About the Book










I am one of the first women hired on a U.S. Forest Service fire crew. A naïve twenty-year-old in the mid 1970s, I had no idea that I was entering a strictly man’s world, and soon discovered fighting wildfires was just one of the challenges I would face.








Summers of Fire, A Memoir of Adventure, Love and Courage, told with honest emotion and snappy dialog, goes beyond battling fires and discrimination—it is a vibrant story of unwavering perseverance.



COMMENTS VIA EMAIL:


"Linda has captured her struggles as a woman on a fire crew.  It has taken many years, since Linda was part of male dominance that thought only men could do the arduous job of suppressing wildfires, to realize that women are a very integral part of fire suppression.  Being a crewmember with Linda years ago helped me realize that we all can do the job."




"Your memoir is more than what it was like for a female to serve on a fire crew. I think your book would appeal to large audiences."

2 comments:

Ruth O. said...

It is so amazing in this day that the discrimination toward female firefighters still persists. Perhaps opportunities will improve just as it has for women in the armed services. It has been delightful to have a first-hand account of a woman firefighter!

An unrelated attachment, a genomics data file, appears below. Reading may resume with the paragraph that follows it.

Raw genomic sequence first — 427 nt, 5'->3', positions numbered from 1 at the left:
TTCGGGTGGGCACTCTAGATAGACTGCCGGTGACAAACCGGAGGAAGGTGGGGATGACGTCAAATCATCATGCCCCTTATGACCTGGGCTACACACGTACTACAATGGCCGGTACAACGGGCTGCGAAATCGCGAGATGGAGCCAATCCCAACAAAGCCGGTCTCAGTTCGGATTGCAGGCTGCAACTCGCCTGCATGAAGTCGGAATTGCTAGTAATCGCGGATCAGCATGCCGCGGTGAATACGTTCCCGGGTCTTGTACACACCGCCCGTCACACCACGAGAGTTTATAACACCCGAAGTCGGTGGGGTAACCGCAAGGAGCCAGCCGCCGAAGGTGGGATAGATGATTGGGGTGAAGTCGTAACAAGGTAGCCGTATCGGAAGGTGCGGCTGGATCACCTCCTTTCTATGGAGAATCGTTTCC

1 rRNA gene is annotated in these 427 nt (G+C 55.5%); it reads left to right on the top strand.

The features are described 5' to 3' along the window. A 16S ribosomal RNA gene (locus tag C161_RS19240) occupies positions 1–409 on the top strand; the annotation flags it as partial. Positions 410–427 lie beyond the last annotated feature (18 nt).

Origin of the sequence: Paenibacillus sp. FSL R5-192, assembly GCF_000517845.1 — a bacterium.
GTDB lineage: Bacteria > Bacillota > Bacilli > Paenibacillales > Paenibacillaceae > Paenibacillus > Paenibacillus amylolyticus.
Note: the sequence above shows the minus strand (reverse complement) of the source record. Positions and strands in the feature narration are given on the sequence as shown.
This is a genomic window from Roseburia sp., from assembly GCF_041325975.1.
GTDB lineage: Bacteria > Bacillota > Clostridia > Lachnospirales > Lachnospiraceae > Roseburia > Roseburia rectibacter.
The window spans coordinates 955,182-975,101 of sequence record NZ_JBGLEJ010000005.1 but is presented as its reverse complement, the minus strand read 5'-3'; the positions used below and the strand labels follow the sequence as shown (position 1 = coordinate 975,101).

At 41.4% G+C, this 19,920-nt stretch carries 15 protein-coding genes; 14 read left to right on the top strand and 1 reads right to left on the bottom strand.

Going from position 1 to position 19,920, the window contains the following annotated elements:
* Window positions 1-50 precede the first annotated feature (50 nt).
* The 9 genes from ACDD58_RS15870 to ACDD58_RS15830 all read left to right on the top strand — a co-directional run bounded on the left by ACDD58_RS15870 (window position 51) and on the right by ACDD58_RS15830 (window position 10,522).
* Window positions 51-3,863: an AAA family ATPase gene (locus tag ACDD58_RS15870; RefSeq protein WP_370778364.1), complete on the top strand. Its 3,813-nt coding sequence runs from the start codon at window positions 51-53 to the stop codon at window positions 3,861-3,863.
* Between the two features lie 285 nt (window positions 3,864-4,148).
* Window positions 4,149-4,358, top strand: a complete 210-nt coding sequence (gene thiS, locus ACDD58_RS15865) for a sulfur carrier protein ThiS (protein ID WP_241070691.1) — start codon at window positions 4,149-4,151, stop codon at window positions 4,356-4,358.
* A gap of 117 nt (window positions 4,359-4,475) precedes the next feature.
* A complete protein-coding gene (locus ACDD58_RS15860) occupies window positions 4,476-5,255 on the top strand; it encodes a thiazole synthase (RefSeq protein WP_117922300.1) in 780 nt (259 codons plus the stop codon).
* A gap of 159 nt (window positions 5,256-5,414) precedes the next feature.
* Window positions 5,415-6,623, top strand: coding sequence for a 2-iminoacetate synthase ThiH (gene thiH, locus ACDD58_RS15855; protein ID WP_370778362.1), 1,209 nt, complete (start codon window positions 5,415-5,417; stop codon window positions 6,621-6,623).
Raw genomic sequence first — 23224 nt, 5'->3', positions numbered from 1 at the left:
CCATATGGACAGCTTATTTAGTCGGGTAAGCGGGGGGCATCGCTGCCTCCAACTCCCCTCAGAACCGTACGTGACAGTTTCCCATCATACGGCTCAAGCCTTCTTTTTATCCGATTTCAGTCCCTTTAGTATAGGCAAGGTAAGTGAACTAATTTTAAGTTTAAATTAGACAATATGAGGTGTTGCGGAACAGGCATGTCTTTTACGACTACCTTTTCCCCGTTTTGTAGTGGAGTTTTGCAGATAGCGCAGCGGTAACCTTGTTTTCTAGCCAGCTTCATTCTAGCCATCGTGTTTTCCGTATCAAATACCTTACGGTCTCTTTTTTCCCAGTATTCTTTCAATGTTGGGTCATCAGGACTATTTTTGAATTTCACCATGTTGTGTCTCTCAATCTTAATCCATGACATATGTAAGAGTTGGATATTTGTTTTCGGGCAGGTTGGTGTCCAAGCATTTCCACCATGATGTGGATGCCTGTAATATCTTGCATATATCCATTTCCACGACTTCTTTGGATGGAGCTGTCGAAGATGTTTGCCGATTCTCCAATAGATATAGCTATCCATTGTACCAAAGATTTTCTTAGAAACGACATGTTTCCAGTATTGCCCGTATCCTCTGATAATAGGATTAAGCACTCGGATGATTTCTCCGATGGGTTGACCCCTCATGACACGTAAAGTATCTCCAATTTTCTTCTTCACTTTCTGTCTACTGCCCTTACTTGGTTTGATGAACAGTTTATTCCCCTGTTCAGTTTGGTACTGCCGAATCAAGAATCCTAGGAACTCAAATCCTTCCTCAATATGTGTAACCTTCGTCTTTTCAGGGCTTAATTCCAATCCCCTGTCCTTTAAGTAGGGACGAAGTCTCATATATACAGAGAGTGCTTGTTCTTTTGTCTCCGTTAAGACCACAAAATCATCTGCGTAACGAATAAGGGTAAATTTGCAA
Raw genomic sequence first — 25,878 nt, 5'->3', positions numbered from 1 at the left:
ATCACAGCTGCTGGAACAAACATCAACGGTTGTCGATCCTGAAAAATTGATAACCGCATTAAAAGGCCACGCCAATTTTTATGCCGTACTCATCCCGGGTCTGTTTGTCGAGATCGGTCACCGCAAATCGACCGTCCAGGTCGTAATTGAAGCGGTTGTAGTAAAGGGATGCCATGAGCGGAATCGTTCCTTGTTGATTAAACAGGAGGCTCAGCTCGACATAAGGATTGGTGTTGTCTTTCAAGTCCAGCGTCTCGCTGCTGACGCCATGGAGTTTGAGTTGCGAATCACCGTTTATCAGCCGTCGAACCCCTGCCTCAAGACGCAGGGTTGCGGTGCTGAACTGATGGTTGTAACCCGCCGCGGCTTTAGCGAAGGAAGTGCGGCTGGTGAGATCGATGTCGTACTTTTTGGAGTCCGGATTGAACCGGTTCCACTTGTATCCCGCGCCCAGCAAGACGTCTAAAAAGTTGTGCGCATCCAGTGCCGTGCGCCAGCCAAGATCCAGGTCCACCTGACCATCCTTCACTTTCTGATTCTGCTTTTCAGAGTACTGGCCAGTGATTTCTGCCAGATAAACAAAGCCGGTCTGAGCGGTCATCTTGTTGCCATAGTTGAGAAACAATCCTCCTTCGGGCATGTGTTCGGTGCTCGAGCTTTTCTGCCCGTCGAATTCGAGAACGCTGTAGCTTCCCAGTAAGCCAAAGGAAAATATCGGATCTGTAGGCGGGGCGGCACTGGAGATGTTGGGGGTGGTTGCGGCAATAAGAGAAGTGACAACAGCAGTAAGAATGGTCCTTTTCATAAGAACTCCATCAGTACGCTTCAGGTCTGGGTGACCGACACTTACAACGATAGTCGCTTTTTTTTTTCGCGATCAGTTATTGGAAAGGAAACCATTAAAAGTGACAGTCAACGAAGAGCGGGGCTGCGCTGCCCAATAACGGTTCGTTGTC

Frank Babb, Author Hot Times in Panama said...

I just finished reading an advance copy of Linda Strader’s book Summers of Fire. I read it over a long weekend because I couldn’t put it down once I started.

Those of us living in the Southwest were horrified last June by the tragedy when 19 firefighters died in the furious wild fire near Yarnell, Arizona. The news articles told the public about the dangers firefighters encounter and the conditions under which they work. Fires are treacherous, they can spread faster than a firefighter in superb condition can run, they suddenly appear behind you, and death is always present as we learned from Yarnell. I wondered what kind of people undertake this dangerous work, how do they train for it, and what’s it like to be on a true “firing line.”

Linda’s book answered these questions and more. Starting in 1976 for seven summers she worked for the Forest Service and Bureau of Land Management serving on fire suppression crews from Arizona to Alaska. As one of first women on a fire crew, she had to prove to the previously exclusive male members of the fraternity that she could do everything they did as well as they could do it and in time lead them into action. In addition to the hazards of her job she put up with discrimination from some of her co-workers, even when they admitted she was as good as they. She resigned from the Service because of work related knee injuries.

Summers of Fire is well written, the stories of her experiences told through conversations with her teammates both on and off the job and her graphic ability to convey to the reader what was going on in her mind while things were happening. You can read the first chapter on her website. I’ve urged her to let you read the second chapter, too. You’ll enjoy it!